An NPR member station
Play Live Radio
Next Up:
0:00
0:00
Available On Air Stations
Regional News

First Round of Negotiations Conclude on Columbia River Treaty

newhouse.jpg
Dan Newhouse/Twitter
/

The first two days of negotiations on modernizing the Columbia River Treaty between the US and Canada have concluded.

The United States and Canada began negotiations this week to modernize the Columbia River Treaty. During two days of talks, the U.S. and Canadian negotiators discussed objectives and reaffirmed the spirit of cooperation between the two countries.

The U.S. objectives were defined as careful management of flood risk, ensuring a reliable and economical power supply, and better addressing ecosystem concerns.

American negotiators have expressed concern about what some call the “Canadian entitlement”.

Part of the deal requires the U.S. to pay Canada for storing water in reservoirs on the Canadian side of the border to provide flood control on the U.S. side. In addition, The U.S. is required to send back a portion of the electricity generated here to Canada.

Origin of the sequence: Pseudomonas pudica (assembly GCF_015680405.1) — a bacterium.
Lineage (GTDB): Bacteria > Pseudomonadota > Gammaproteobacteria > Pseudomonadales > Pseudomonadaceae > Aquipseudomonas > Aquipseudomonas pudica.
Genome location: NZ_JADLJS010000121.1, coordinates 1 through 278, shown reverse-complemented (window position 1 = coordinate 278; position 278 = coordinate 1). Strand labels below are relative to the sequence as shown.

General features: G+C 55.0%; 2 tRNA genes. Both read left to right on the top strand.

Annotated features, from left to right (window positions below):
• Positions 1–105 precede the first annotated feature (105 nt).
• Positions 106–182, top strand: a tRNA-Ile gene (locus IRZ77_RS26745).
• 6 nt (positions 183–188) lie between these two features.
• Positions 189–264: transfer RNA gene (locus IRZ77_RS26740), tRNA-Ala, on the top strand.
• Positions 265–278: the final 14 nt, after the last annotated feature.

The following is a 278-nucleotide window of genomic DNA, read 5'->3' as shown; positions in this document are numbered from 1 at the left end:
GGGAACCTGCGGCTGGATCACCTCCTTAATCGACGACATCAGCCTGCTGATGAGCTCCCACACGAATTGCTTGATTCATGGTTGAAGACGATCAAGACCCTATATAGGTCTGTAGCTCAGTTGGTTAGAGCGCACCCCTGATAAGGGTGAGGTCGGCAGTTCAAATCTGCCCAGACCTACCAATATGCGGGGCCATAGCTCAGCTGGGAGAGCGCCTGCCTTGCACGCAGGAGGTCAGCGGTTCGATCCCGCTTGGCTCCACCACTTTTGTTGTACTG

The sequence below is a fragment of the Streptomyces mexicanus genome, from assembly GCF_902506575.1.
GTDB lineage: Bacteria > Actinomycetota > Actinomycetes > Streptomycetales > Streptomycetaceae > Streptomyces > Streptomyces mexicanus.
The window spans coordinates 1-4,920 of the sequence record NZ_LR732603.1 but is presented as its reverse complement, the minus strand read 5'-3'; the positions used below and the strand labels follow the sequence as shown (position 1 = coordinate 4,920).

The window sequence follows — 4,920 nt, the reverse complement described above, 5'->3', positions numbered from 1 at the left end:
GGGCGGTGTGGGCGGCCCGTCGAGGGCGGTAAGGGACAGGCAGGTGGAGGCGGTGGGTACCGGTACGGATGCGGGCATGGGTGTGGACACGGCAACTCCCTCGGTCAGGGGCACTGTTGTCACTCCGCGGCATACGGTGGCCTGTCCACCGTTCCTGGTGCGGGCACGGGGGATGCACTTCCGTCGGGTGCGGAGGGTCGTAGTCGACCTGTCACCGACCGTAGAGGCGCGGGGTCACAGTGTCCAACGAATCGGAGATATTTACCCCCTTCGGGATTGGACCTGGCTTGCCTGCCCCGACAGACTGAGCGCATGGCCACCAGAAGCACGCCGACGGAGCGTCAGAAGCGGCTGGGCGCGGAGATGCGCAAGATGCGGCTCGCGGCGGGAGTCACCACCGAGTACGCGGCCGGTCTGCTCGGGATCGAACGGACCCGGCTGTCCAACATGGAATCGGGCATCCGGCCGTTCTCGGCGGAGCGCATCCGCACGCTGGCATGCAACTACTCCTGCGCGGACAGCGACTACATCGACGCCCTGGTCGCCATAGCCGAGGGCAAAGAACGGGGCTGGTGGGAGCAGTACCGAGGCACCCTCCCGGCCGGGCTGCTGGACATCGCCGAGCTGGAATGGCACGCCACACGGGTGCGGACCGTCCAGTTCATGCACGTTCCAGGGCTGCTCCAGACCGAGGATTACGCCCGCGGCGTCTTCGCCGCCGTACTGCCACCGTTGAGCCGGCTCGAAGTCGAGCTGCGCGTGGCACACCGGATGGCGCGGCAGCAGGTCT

U.S. Congressman Dan Newhouse (R-Washington), says many utilities feel Canada is getting the better part of that deal.

“And that’s the issue, whether or not it’s equitable, whether the value of what we are reimbursing them for those reservoirs is where it should be," Newhouse said. "Many of the utilities feel that it needs to be recalculated, because it was based on declining production of hydropower. We were anticipating 50 years ago to see other forms of energy contribute more than they have."

It’s estimated the electricity sent back to Canada is worth as much as $335 million.

The U.S. and Canadian teams plan to hold the next round of discussions August 15-16, in British Columbia.